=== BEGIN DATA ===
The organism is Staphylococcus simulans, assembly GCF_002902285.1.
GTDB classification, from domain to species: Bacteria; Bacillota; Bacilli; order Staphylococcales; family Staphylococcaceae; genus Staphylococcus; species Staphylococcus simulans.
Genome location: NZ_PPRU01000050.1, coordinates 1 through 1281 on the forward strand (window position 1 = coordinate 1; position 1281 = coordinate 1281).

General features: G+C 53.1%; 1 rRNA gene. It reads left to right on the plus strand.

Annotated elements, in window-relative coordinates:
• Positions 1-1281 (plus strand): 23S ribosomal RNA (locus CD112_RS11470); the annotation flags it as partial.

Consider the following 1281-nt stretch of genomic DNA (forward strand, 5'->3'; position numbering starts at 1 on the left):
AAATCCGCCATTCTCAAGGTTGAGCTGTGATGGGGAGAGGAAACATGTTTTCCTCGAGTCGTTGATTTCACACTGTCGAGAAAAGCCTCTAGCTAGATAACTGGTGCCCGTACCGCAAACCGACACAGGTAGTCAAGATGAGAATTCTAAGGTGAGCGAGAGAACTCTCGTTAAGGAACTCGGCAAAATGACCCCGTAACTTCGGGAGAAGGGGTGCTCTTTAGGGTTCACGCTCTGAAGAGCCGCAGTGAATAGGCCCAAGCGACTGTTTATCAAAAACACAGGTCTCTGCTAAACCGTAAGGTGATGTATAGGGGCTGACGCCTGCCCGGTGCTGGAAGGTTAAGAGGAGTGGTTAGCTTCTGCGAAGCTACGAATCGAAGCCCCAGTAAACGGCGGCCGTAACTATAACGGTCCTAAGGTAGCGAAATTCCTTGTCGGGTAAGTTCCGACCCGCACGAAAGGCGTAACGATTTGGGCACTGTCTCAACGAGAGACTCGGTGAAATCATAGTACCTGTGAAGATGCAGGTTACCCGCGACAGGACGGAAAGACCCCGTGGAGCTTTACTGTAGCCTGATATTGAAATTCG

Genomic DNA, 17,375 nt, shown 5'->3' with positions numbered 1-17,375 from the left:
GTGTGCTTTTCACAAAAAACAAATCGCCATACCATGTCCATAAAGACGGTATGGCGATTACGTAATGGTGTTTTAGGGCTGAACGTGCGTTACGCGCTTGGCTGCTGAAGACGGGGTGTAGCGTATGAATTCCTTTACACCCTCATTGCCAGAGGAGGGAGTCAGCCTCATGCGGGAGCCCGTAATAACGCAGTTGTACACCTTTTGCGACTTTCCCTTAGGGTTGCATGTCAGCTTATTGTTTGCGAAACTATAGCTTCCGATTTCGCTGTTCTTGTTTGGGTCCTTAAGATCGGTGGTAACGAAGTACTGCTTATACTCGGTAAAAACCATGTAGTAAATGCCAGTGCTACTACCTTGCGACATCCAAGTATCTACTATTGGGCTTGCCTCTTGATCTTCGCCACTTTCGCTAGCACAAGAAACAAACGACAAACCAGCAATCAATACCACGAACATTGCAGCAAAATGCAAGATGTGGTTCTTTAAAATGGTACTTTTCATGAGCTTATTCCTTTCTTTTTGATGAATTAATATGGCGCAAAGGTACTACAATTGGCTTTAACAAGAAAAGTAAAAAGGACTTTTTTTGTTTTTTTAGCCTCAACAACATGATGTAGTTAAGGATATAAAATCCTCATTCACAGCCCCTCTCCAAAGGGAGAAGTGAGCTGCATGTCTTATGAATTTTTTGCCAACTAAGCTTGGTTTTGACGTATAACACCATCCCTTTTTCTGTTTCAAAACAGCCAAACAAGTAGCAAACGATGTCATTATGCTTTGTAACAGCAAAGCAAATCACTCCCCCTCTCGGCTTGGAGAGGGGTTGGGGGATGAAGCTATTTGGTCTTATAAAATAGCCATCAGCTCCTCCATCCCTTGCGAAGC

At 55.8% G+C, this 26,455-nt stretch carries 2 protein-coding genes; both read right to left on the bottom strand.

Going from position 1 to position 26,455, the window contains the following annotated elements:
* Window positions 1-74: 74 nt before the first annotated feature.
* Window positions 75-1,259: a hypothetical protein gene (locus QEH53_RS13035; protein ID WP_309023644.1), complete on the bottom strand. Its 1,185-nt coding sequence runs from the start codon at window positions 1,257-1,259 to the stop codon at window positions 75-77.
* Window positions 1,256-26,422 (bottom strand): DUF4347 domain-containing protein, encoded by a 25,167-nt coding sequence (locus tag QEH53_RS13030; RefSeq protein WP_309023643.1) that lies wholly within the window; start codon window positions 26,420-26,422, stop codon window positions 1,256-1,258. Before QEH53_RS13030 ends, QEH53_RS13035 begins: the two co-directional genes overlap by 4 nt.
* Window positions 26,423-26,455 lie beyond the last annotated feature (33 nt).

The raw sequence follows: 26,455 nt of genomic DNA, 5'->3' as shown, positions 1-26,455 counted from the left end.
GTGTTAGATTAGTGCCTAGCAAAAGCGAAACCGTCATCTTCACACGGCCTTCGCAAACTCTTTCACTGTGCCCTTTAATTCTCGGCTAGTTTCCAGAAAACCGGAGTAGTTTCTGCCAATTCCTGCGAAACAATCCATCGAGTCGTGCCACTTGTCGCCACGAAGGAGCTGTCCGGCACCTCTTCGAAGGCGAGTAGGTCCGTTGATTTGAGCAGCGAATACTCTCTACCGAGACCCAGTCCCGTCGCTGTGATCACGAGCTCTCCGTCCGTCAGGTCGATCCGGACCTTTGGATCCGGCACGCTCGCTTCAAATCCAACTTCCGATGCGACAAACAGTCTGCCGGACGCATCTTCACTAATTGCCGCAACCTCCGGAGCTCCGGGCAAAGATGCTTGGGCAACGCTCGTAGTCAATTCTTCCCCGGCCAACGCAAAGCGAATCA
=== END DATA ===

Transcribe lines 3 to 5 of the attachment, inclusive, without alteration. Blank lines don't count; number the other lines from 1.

Genome location: NZ_PPRU01000050.1, coordinates 1 through 1281 on the forward strand (window position 1 = coordinate 1; position 1281 = coordinate 1281).

General features: G+C 53.1%; 1 rRNA gene. It reads left to right on the plus strand.

Annotated elements, in window-relative coordinates: